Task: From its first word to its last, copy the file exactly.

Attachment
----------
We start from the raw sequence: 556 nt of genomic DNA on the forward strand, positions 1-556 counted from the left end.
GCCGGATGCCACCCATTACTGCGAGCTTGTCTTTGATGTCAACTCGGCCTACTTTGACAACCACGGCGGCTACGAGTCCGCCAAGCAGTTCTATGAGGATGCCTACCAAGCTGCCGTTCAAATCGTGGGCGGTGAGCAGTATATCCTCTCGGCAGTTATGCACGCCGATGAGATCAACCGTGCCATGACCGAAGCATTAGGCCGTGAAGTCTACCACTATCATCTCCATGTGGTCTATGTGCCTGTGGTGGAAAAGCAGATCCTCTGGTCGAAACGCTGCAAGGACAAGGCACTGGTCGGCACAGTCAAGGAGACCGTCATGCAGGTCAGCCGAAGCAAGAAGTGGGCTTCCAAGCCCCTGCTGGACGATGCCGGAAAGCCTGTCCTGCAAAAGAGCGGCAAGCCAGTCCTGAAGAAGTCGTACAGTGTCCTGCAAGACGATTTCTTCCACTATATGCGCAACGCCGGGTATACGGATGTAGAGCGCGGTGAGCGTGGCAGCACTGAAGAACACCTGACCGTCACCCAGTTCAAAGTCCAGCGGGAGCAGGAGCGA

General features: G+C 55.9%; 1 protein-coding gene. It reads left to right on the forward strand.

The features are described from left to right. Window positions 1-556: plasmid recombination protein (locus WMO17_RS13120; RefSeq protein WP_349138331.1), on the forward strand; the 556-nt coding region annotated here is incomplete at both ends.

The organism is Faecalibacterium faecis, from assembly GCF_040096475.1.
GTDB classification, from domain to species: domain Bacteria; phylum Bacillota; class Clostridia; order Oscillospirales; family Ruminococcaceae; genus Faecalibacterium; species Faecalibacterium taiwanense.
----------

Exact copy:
We start from the raw sequence: 556 nt of genomic DNA on the forward strand, positions 1-556 counted from the left end.
GCCGGATGCCACCCATTACTGCGAGCTTGTCTTTGATGTCAACTCGGCCTACTTTGACAACCACGGCGGCTACGAGTCCGCCAAGCAGTTCTATGAGGATGCCTACCAAGCTGCCGTTCAAATCGTGGGCGGTGAGCAGTATATCCTCTCGGCAGTTATGCACGCCGATGAGATCAACCGTGCCATGACCGAAGCATTAGGCCGTGAAGTCTACCACTATCATCTCCATGTGGTCTATGTGCCTGTGGTGGAAAAGCAGATCCTCTGGTCGAAACGCTGCAAGGACAAGGCACTGGTCGGCACAGTCAAGGAGACCGTCATGCAGGTCAGCCGAAGCAAGAAGTGGGCTTCCAAGCCCCTGCTGGACGATGCCGGAAAGCCTGTCCTGCAAAAGAGCGGCAAGCCAGTCCTGAAGAAGTCGTACAGTGTCCTGCAAGACGATTTCTTCCACTATATGCGCAACGCCGGGTATACGGATGTAGAGCGCGGTGAGCGTGGCAGCACTGAAGAACACCTGACCGTCACCCAGTTCAAAGTCCAGCGGGAGCAGGAGCGA

General features: G+C 55.9%; 1 protein-coding gene. It reads left to right on the forward strand.

The features are described from left to right. Window positions 1-556: plasmid recombination protein (locus WMO17_RS13120; RefSeq protein WP_349138331.1), on the forward strand; the 556-nt coding region annotated here is incomplete at both ends.

The organism is Faecalibacterium faecis, from assembly GCF_040096475.1.
GTDB classification, from domain to species: domain Bacteria; phylum Bacillota; class Clostridia; order Oscillospirales; family Ruminococcaceae; genus Faecalibacterium; species Faecalibacterium taiwanense.